A robust monitoring arrangement has been put in place to monitor Open Defecation Free status of a village, the implementation of Solid and Liquid Waste Management projects as well as the construction and use of household toilets, school and Anganwadi toilets, and Community Sanitary Complexes. The monitoring also uses a robust community led system, like Social Audit.Community-based monitoring and vigilance committees will help in creating peer pressure. States decide the delivery mechanisms to be adopted to meet the community needs.

Verification of ODF Communities

The term ‘ODF’ has been defined by GoI and indicators for the same have been developed. To institute credible process to verify villages against these indicators, an effective verification mechanism is a must. As sanitation is a State subject, and States are the key entities in implementation of the programme, the mechanism for ODF verification are best evolved by the States themselves. The role of the Centre is to cross-share processes adopted by different States and evolve a mechanism to validate a small percentage of GPs/villages declared ODF by the States and further facilitate and guide the States where there is large difference in evaluation of Centre/State.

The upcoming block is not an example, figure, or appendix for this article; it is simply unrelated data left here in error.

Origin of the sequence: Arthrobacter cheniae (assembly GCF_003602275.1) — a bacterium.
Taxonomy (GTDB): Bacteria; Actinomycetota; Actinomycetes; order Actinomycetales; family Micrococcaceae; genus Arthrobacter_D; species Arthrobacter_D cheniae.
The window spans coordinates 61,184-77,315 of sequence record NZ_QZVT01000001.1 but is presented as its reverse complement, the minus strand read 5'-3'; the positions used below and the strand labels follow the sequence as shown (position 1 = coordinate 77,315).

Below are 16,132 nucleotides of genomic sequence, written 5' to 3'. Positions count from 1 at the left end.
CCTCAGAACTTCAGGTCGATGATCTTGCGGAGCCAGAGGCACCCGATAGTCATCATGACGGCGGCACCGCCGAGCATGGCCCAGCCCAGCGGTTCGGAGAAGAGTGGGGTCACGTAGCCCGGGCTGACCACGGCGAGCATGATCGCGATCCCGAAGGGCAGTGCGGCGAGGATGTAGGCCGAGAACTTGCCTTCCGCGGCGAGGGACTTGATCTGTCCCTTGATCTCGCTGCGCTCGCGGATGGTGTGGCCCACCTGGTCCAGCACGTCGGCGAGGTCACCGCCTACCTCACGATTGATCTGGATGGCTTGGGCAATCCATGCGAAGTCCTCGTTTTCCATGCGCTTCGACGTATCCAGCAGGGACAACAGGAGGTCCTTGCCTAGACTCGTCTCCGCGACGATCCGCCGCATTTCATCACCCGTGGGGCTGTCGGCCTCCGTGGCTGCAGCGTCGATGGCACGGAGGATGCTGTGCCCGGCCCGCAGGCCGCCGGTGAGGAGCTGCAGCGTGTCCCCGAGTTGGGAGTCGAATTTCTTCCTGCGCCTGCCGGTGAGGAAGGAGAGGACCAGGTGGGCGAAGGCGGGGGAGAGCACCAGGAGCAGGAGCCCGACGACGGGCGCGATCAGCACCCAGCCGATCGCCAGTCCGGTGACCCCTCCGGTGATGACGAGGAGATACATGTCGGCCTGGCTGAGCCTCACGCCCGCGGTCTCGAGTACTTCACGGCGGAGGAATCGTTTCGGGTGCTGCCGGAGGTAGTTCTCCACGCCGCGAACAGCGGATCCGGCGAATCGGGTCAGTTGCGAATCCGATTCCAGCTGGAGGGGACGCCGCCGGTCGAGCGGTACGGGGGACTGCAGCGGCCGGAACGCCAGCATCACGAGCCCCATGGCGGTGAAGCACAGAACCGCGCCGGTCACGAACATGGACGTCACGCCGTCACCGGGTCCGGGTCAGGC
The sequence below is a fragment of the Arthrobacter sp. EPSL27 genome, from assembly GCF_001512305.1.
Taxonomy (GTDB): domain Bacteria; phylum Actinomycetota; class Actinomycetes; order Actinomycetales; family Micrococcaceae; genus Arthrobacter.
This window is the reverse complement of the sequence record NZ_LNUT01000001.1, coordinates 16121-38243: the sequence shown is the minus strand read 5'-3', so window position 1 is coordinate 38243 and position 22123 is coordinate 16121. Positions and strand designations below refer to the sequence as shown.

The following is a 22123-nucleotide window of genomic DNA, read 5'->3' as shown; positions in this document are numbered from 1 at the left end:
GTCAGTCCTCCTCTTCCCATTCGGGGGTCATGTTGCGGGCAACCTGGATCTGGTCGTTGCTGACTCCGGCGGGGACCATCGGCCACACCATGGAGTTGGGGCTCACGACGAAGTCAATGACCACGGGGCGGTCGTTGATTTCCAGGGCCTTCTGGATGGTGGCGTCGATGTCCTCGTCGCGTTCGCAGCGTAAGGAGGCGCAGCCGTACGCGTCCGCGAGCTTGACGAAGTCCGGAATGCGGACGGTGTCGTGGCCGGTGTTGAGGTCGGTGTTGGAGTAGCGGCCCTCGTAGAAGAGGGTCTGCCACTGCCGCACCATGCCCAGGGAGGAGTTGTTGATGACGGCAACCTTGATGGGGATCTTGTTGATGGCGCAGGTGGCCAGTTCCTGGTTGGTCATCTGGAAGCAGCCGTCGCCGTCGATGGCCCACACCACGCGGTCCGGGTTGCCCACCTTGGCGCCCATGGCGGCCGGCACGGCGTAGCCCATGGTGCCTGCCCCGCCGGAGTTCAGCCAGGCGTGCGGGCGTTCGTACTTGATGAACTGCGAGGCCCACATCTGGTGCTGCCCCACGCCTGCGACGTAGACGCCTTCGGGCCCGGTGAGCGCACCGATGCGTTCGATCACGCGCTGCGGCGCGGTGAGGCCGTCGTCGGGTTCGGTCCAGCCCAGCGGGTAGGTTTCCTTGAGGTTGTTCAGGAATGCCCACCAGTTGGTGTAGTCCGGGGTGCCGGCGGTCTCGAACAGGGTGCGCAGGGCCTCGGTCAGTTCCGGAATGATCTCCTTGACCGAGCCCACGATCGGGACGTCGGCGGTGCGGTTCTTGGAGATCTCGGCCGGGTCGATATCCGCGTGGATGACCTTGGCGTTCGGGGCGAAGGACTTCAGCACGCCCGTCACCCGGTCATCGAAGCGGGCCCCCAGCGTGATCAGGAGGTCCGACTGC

Sustaining ODF Communities

The achievement of ODF involves working on behaviour change to a great extent, sustenance of which requires concerted efforts by the community. Many districts and States have evolved parameters to maintain sustainability of ODF.